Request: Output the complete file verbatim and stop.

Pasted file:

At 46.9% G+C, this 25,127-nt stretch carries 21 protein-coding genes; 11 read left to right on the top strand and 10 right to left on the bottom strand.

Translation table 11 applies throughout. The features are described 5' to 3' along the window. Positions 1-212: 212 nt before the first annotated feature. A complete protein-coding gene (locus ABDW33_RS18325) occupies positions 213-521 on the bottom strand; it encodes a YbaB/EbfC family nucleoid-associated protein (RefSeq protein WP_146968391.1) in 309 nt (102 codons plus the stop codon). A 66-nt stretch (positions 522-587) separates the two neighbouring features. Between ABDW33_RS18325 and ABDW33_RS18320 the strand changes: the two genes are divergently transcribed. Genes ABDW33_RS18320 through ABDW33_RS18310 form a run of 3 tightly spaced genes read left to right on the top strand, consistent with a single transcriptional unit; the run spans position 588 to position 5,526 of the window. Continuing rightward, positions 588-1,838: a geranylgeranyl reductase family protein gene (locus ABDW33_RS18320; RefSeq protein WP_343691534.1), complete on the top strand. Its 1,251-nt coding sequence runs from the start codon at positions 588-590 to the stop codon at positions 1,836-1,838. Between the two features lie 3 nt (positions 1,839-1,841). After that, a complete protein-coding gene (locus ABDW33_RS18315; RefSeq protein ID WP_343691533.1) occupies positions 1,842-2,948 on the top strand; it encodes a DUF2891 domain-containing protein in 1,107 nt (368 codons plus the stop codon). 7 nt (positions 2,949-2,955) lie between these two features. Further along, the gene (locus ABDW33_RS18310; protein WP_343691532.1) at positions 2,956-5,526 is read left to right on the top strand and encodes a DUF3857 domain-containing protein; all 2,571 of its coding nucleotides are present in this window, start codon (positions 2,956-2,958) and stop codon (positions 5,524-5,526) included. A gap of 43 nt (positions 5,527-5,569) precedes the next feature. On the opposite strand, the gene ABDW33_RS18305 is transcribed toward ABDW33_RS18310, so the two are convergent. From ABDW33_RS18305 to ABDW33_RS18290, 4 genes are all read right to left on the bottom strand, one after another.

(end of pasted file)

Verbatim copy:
At 46.9% G+C, this 25,127-nt stretch carries 21 protein-coding genes; 11 read left to right on the top strand and 10 right to left on the bottom strand.

Translation table 11 applies throughout. The features are described 5' to 3' along the window. Positions 1-212: 212 nt before the first annotated feature. A complete protein-coding gene (locus ABDW33_RS18325) occupies positions 213-521 on the bottom strand; it encodes a YbaB/EbfC family nucleoid-associated protein (RefSeq protein WP_146968391.1) in 309 nt (102 codons plus the stop codon). A 66-nt stretch (positions 522-587) separates the two neighbouring features. Between ABDW33_RS18325 and ABDW33_RS18320 the strand changes: the two genes are divergently transcribed. Genes ABDW33_RS18320 through ABDW33_RS18310 form a run of 3 tightly spaced genes read left to right on the top strand, consistent with a single transcriptional unit; the run spans position 588 to position 5,526 of the window. Continuing rightward, positions 588-1,838: a geranylgeranyl reductase family protein gene (locus ABDW33_RS18320; RefSeq protein WP_343691534.1), complete on the top strand. Its 1,251-nt coding sequence runs from the start codon at positions 588-590 to the stop codon at positions 1,836-1,838. Between the two features lie 3 nt (positions 1,839-1,841). After that, a complete protein-coding gene (locus ABDW33_RS18315; RefSeq protein ID WP_343691533.1) occupies positions 1,842-2,948 on the top strand; it encodes a DUF2891 domain-containing protein in 1,107 nt (368 codons plus the stop codon). 7 nt (positions 2,949-2,955) lie between these two features. Further along, the gene (locus ABDW33_RS18310; protein WP_343691532.1) at positions 2,956-5,526 is read left to right on the top strand and encodes a DUF3857 domain-containing protein; all 2,571 of its coding nucleotides are present in this window, start codon (positions 2,956-2,958) and stop codon (positions 5,524-5,526) included. A gap of 43 nt (positions 5,527-5,569) precedes the next feature. On the opposite strand, the gene ABDW33_RS18305 is transcribed toward ABDW33_RS18310, so the two are convergent. From ABDW33_RS18305 to ABDW33_RS18290, 4 genes are all read right to left on the bottom strand, one after another.